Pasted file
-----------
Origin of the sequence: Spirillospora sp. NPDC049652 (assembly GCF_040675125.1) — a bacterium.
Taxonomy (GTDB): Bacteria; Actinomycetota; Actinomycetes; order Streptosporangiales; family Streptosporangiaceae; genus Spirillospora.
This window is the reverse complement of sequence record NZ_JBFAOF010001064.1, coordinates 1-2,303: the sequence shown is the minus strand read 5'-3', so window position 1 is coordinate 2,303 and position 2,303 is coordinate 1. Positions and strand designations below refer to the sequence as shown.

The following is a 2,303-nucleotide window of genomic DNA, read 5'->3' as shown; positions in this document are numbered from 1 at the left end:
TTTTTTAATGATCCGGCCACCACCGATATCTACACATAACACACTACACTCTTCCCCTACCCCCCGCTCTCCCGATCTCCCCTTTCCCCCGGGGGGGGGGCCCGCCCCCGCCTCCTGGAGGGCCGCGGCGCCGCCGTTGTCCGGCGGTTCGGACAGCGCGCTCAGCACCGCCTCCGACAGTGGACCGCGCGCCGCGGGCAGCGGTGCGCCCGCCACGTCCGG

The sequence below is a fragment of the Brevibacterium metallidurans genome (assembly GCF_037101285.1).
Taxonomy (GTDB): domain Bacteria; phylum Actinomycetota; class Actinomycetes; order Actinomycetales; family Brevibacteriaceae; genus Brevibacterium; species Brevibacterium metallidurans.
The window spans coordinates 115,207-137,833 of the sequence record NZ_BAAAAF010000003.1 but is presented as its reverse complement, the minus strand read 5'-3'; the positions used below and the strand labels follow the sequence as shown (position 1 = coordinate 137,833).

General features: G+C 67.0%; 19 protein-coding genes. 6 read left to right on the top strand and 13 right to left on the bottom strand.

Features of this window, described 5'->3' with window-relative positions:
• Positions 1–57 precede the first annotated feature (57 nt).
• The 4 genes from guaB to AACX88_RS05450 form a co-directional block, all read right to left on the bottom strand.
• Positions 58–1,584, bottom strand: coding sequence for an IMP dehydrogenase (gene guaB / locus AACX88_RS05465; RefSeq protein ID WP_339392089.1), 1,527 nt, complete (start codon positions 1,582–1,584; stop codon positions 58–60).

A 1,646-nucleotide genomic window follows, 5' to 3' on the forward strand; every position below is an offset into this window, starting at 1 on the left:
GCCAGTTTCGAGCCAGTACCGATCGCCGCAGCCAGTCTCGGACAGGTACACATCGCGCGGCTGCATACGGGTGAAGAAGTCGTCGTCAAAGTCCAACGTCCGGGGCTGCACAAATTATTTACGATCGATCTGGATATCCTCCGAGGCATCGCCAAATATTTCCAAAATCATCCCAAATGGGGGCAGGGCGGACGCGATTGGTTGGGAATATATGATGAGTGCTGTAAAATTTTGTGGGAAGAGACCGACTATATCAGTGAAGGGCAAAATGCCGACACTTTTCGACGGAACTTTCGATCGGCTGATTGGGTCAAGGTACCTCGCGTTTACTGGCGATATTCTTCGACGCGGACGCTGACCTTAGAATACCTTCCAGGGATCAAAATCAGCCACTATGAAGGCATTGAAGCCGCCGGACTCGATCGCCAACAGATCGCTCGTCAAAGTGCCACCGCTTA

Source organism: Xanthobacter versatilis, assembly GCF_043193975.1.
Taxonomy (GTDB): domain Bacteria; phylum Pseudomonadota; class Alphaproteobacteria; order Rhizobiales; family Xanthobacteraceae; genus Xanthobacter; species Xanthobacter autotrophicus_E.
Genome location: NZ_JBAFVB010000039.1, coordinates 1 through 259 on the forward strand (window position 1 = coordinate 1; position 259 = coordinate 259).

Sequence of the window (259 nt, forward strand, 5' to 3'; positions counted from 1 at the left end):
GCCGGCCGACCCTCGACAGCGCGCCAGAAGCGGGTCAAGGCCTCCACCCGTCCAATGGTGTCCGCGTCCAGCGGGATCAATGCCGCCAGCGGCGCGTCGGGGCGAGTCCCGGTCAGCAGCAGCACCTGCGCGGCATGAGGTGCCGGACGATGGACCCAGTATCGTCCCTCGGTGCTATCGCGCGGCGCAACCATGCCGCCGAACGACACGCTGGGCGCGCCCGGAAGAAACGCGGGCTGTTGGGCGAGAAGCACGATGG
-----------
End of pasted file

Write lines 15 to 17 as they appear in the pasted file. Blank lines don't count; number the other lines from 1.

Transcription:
GCCAGTTTCGAGCCAGTACCGATCGCCGCAGCCAGTCTCGGACAGGTACACATCGCGCGGCTGCATACGGGTGAAGAAGTCGTCGTCAAAGTCCAACGTCCGGGGCTGCACAAATTATTTACGATCGATCTGGATATCCTCCGAGGCATCGCCAAATATTTCCAAAATCATCCCAAATGGGGGCAGGGCGGACGCGATTGGTTGGGAATATATGATGAGTGCTGTAAAATTTTGTGGGAAGAGACCGACTATATCAGTGAAGGGCAAAATGCCGACACTTTTCGACGGAACTTTCGATCGGCTGATTGGGTCAAGGTACCTCGCGTTTACTGGCGATATTCTTCGACGCGGACGCTGACCTTAGAATACCTTCCAGGGATCAAAATCAGCCACTATGAAGGCATTGAAGCCGCCGGACTCGATCGCCAACAGATCGCTCGTCAAAGTGCCACCGCTTA

Source organism: Xanthobacter versatilis, assembly GCF_043193975.1.
Taxonomy (GTDB): domain Bacteria; phylum Pseudomonadota; class Alphaproteobacteria; order Rhizobiales; family Xanthobacteraceae; genus Xanthobacter; species Xanthobacter autotrophicus_E.